My first summer job was looking after Duggan Grey’s lawn. I was 14-years-old, and Duggan was a veteran of the Second World War. He would pay me $100 a month, and would always invite me inside for a glass of water after work to tell me war stories.
My favourite part of the job — even though I dreaded it at first — was helping Duggan craft a bonsai tree in his front yard.
It was a large pine, and it had wires strategically attached to its branches and base. Over time, these manipulations would make the tree lean over like a taller-than-a-human version of the bonsai Mr. Miyagi has the character Daniel prune in Karate Kid. But Duggan was too old to climb the ladder and reach the top branches, so I’d climb up with pruning shears, wire cutters, and spools of wire to make sure the tree was engineered correctly to bend and grow in the right way.
Even though putting my face in pine branches in the heat of summer was less than ideal, I began to fall in love with the work as I saw the tree take new shape over the weeks. Slowly, like the tree that eventually bent toward the sun, I was bending towards an appreciation of the art of work.
As I’ve moved on to other jobs like golf course grounds keeping, barista gigs, and now creative ministry, this experience from my first summer job has shaped my understanding about what work can and should look like — that the meaning and art of work is much like God’s presence in the every day things we typically view as inconsequential. Really, the meaning and the art are in the details, and we just have to be intentional and persistent in our search for them.
A person trimming a tree and cutting grass can be just as much of an artist as the person who paints, just as the person who crunches numbers or pushes a broom and empties wastebaskets for a living can be as much of an artist as the writer or the musician. It just depends on a person’s willingness to re-evaluate what the work and art means, and how those two things relate.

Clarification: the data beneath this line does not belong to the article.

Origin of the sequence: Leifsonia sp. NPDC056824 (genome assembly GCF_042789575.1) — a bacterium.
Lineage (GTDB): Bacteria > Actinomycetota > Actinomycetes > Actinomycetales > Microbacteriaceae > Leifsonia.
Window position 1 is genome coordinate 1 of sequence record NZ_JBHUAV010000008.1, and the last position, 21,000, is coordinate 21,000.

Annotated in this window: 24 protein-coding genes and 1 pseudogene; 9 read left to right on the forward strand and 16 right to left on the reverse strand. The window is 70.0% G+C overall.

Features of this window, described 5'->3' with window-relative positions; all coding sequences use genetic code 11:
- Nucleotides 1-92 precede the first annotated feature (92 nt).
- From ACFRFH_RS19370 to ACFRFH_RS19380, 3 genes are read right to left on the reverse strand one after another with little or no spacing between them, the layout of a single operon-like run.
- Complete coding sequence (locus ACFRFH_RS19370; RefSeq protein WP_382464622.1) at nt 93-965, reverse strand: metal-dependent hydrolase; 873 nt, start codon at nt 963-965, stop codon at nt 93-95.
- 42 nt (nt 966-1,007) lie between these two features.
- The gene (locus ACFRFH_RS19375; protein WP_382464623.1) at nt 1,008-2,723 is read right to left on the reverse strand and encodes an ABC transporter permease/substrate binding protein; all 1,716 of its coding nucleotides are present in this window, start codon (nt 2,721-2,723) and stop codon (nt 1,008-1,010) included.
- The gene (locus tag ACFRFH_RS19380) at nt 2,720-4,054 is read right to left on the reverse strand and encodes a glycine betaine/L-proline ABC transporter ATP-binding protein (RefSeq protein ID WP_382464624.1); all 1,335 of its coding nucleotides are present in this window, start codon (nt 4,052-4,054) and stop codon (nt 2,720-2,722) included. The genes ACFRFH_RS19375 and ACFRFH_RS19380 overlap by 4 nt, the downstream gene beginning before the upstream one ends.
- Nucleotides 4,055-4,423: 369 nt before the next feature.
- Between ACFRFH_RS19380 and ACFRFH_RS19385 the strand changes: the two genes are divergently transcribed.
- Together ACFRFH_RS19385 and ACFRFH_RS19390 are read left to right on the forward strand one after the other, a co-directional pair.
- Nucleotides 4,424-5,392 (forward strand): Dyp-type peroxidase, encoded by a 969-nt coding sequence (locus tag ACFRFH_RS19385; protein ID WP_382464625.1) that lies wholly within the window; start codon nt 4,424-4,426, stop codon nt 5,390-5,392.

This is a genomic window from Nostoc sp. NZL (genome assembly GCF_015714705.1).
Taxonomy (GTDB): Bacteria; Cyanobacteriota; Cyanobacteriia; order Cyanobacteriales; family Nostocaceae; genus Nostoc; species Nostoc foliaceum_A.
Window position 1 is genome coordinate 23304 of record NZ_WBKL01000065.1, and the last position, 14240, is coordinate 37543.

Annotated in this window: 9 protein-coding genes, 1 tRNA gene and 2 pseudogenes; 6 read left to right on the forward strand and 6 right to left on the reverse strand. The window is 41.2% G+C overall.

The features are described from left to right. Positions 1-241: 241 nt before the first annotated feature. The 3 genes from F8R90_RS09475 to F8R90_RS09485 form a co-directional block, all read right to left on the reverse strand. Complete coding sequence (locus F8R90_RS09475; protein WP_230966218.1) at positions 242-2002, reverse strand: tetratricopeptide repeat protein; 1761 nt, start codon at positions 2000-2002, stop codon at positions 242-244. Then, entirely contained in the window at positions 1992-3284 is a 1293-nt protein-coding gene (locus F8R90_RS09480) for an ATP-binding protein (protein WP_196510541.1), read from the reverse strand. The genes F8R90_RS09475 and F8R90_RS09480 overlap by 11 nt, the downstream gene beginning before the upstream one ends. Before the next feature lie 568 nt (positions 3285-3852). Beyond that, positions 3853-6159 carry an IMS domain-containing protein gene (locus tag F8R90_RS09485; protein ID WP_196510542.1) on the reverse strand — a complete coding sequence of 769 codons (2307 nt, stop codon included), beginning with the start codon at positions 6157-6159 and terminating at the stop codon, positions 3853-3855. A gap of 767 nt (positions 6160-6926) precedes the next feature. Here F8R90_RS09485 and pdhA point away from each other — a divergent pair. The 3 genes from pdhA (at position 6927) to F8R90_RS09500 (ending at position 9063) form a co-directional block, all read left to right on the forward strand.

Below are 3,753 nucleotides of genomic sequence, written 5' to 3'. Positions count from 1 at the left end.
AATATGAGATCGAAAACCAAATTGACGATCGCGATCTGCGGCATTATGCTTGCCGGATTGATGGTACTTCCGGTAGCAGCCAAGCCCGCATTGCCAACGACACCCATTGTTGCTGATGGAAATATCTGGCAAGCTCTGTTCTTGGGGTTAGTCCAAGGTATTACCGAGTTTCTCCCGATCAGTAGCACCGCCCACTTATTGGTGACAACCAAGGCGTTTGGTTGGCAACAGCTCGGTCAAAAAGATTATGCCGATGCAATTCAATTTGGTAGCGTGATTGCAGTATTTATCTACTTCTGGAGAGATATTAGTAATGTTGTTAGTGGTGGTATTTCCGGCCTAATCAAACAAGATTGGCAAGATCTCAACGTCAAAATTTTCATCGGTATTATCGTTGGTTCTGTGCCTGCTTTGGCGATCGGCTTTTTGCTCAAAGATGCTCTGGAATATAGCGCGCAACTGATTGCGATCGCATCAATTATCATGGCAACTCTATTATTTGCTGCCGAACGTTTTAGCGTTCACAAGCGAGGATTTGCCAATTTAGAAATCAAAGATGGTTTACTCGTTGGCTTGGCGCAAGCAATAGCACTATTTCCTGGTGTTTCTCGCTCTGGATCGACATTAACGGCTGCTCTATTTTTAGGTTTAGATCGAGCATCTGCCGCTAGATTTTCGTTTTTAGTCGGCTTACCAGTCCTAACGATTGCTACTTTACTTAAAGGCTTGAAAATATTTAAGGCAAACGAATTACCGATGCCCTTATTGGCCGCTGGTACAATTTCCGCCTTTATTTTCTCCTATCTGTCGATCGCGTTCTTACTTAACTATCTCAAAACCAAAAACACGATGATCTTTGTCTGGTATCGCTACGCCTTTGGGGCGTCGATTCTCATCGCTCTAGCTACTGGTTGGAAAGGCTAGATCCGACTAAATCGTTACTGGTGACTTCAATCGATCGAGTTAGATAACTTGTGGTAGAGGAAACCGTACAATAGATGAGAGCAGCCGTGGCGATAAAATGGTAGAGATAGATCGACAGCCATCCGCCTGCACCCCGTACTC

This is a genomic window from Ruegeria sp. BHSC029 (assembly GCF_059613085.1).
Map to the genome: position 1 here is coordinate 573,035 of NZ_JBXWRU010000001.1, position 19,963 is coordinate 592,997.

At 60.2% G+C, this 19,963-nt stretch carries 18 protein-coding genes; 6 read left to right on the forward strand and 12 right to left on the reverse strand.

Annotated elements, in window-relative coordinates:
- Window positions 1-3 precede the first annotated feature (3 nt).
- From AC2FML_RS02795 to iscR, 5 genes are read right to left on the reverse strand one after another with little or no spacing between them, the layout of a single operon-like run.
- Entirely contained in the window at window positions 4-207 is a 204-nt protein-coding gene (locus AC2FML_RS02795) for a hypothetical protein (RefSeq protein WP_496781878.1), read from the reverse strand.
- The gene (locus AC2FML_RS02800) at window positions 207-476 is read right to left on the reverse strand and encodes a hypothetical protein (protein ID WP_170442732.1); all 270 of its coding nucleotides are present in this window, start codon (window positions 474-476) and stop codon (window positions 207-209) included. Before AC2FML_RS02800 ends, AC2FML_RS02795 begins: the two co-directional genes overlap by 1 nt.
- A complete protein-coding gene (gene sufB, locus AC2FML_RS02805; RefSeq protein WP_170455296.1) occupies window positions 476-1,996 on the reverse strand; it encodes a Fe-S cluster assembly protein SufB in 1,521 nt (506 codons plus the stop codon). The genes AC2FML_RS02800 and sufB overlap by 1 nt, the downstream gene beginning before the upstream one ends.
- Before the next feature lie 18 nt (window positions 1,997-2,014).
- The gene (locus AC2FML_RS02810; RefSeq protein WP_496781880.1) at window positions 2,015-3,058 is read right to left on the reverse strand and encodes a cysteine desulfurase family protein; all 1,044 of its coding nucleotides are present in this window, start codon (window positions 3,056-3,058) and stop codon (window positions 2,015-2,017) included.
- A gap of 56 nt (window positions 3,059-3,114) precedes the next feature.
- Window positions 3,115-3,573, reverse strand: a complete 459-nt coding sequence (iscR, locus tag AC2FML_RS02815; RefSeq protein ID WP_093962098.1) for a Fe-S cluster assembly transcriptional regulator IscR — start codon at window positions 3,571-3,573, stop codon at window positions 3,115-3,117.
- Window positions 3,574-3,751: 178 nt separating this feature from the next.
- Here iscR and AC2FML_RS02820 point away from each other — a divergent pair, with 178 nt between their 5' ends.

How you define work and art is up to you. But so goes a story I once heard: a man is walking down the street and he sees a worker, building something. The builder looks tired, angry, and worn out, so the man stops and asks the builder, “What are you building?” The builder sighs and says, “A stupid wall.” Then he goes back to work with a frown on his face.
The man who was walking wishes the builder all the best and keeps moving down the street. But he gets only a few feet away until he sees another builder working on the same construction site. Except this builder is smiling, focused, and appears to be satisfied by the work he is doing. So the man stops and asks the second builder, “And what are you doing?” To which the second builder replies with a joyful grin, “Me? I’m building a beautiful cathedral.”
There will be days when work is mundane, when we struggle to find meaning, art, and joy in our tasks. But our perspective matters. We’re invited into the construction of something beautiful, even if it’s an accumulation of the everydays. Because meaning exists in the unremarkable maybe even more than in the momentous: when a kind word, a voice of reason, and yes, a beautifully shaped tree can have the profoundest of impacts.
Photo (Flickr CC) by Klearchos Kapoutsis.